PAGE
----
Monday, August 25, 2014
The beetroot has been fantastic all year, all from one sowing ,I have been using the thinnings as baby beetroot in Balsamic vinegar but they have now grown tennis ball size, I think they like being under the mesh the same as the carrots.
I had pulled some carrots to thin them out and I didn't think they were doing at all well, did I get a shock?!
I began pulling them but then found that some were in bunches and it would be better to thin them out and leave the others grow on a bit longer.There is a bunch of baby carrots, a bunch of full grown carrots and a bunch of the purple skinned ones and as much more still in the bed.
I thought I may have over done the sand mix in the bed as it seemed to dry out very quickly in the hot weather, it did help to grow straight ( for the most part) well shaped carrots.
Sweetcorn, tomatoes and more Sugar snap peas completed the harvest.
The carrots are clean and unmarked from carrot fly or slugs so hopefully the remainder will escape too.
There was a programme on RTE1 this evening called Gliondar about unusual hobbies and this episode was about growing potatoes!
A competition was underway in Co Kerry called Spud Off to see who would grow the best potato. They were using sea weed as a mulch and digging it in with the seed potato also. I had missed some of it when I turned on the TV so now I must check on the RTE player to see if its on there.
Wednesday, August 20, 2014
We then dug it over thoroughly and removed the scutch grass roots and the stones.
I went on a road trip near Kinsale on Mon and brought back 4 bags of seaweed in the boot of the car!
Wellie boots are compulsory for this task. I did'nt want to get seaweed from the harbour area as it is possibly polluted with diesel from boats and various other unmentionables.
The seaweed was not loose at the waters edge so it meant collecting it at low tide, and taking conservation into account. I took a large scissors and cut approx half of each plant leaving the roots still attached to the rocks.The 4 bags only covered about 1/3 of the proposed potato patch for next year so at least 2 more foraging trips are necessary.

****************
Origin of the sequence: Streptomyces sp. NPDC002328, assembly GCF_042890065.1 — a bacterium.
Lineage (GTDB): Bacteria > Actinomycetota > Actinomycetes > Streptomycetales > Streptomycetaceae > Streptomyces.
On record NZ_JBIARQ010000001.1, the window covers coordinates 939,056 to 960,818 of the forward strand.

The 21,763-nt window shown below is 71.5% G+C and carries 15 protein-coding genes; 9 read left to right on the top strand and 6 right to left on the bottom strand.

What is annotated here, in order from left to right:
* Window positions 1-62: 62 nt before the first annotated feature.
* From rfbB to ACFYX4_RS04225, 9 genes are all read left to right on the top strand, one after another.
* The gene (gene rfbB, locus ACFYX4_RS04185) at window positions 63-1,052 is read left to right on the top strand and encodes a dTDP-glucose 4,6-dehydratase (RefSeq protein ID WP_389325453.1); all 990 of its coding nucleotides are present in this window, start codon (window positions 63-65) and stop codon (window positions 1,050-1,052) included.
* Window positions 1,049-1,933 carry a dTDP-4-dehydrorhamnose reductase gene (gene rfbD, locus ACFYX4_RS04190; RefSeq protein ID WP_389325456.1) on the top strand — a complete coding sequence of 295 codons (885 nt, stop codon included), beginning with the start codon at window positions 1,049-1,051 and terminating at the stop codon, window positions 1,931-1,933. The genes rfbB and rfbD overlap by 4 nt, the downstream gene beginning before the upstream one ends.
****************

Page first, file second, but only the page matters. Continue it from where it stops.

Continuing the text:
The bed has been cleared and covered with old mushroom compost and covered now with the cardboard so that is one more bed ready for next season, we are clearing and readying as we go.
The brassica cage which is in the corner of the above pics. Brussels Sprouts , Kale and cabbage are doing well but the netting has served its time and a few holes have appeared through which the white cabbage butterfly got in so some caterpillar damage is visible on the sprouts and cabbage. We are not pulling the Kale just cutting leaves carefully from each plant and trying to make them last as long as possible.
Thursday, August 14, 2014
Various harvests, you will notice courgettes feature in all of them, but getting more colourful as the season progresses!
Beetroot,carrots, courgettes,cucumber, chillis,Kale,lettuce,Mange Tout,onions,sweet peppers,sweetcorn and potatoes, not bad for such a late start on a new plot!
These are Rouges Vif d'Etampes "a large, flat, heavy ribbed pumpkin with bright orange red skin.The fruit can weigh 10kg and stores well, very unusual variety. The kids just want some to hollow out and light candles in for Hallow'een!
The final pic maybe should have gotten its own space but however!
This is Jim Mc Namara of the Organic College in Dromcolliher who featured regularly on my favourite gardening programme Garrai Glas. A down to earth programme which gave the warts and all stories and film of real people gardening , the slugs ate their veg, blight got their spuds and they all got their hands dirty kind of programme.The programme was presented by Sile Nic Chonaonaigh, I had all 4 series recorded on my TV box but then had to get a replacement and lost all of them! They can be viewed on Youtube if anyone is interested.
I was at the Charleville Agricultural Show and bumped into this lovely gentleman and he posed quite happily for his very first selfie, I was not letting him go anyway!
The Organic College website
That is the story of the summer so far as we continue to enjoy sunny days with the odd thunder shower in between
Tuesday, July 22, 2014
This is a patch which was under plastic to kill off the overgrown grass, it has just been roughly dug to loosen the earth and some compost from the Municipal site put down.
Some of the grass is beginning to come through again but hopefully the pumpkin foliage will keep most of it down.